Dirty. My only impression of Santa Fe, Taos, the dusky hills of Reno. Dirty and dusty, in need of a good rain, an air-cleansing fern. I never cared for denuded hills dotted with sage. I clung to the rain-splotched sitkas and the great, thick red cedars. I moved up here for the cabin in the drippy, wet woods, for the creek full of steelhead and the white peaks in the distance. An insurrection doesn’t start in a dirty, hot desert. Not a good one. Not one worth fighting.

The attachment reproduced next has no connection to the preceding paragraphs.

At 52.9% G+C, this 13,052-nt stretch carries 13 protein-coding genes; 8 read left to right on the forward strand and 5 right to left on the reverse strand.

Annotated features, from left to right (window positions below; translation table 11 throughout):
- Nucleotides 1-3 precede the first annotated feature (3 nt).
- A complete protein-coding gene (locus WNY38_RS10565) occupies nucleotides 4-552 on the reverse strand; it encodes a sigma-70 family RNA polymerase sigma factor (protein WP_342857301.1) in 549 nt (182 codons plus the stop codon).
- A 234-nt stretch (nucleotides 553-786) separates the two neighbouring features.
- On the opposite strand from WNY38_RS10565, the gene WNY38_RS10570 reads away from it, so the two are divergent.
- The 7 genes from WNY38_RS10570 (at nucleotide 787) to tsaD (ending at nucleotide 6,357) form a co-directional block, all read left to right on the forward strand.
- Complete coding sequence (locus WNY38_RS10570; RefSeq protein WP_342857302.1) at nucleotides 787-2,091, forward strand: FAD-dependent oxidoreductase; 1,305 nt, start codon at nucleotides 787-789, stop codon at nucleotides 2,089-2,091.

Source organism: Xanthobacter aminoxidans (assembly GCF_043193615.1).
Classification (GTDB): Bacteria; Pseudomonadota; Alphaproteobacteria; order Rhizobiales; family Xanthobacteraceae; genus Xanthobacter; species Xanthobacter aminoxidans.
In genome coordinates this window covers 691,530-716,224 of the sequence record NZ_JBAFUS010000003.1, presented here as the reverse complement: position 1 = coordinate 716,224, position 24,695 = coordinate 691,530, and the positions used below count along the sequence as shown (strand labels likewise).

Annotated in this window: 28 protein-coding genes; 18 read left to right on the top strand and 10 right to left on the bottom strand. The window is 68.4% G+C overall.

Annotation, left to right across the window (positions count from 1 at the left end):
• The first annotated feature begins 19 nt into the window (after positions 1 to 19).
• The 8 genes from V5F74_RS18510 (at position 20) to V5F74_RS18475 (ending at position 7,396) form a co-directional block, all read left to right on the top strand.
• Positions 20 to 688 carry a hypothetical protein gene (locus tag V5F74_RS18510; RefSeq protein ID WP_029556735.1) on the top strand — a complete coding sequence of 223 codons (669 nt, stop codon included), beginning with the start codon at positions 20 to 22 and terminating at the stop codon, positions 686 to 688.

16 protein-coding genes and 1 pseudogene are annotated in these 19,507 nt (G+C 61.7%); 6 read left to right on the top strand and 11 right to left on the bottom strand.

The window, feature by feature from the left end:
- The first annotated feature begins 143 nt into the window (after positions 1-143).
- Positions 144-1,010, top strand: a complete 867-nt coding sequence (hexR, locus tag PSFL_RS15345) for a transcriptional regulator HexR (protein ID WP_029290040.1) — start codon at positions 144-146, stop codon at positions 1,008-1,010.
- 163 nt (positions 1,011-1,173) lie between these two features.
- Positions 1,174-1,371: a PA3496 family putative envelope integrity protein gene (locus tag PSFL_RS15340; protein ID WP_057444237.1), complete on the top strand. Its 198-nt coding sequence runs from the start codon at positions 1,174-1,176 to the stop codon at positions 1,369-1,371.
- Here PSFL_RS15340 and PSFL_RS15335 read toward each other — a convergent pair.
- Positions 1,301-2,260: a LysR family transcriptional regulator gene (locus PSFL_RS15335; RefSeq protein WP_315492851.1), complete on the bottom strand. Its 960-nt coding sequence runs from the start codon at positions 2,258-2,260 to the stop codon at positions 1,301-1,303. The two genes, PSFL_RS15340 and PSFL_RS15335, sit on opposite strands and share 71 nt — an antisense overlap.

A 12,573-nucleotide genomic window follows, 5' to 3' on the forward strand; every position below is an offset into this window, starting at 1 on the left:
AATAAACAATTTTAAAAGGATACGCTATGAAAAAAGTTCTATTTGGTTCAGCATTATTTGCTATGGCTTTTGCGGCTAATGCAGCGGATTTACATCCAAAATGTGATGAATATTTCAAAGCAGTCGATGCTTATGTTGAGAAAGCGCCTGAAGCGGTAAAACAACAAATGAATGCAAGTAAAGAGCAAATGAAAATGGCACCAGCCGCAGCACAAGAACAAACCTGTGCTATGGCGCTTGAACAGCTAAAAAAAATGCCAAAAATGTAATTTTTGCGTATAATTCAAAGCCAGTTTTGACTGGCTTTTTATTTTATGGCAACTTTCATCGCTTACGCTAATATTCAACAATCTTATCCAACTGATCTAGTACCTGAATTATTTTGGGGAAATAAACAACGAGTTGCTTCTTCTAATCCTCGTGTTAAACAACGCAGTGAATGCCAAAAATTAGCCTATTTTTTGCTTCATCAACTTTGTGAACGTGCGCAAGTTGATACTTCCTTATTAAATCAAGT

The Canadians. It starts there, those Europeons in disguise, smug and liberal. Gays marrying gays. Injection sites where the junkie whores shoot up right alongside their pimp ass boyfriends. Nobody talks about sin anymore in Canada. Which is why they want to come down here, spread their liberal white wings over the land, their big flannel ass pressing on our faces. Their flag is a dead leaf. If it’s red, it’s dead. I hid out there, the story was that I cached shit all over Whatcom, mortars and cash and grenades dug into holes and covered. I had maps. I could get you to the biggest stash of assault rifles north of Ft. Bragg. That’s what they said. They said it because I told them, but no one had ever believed a word I had said before, so why the hell would they have bought that load of horshit?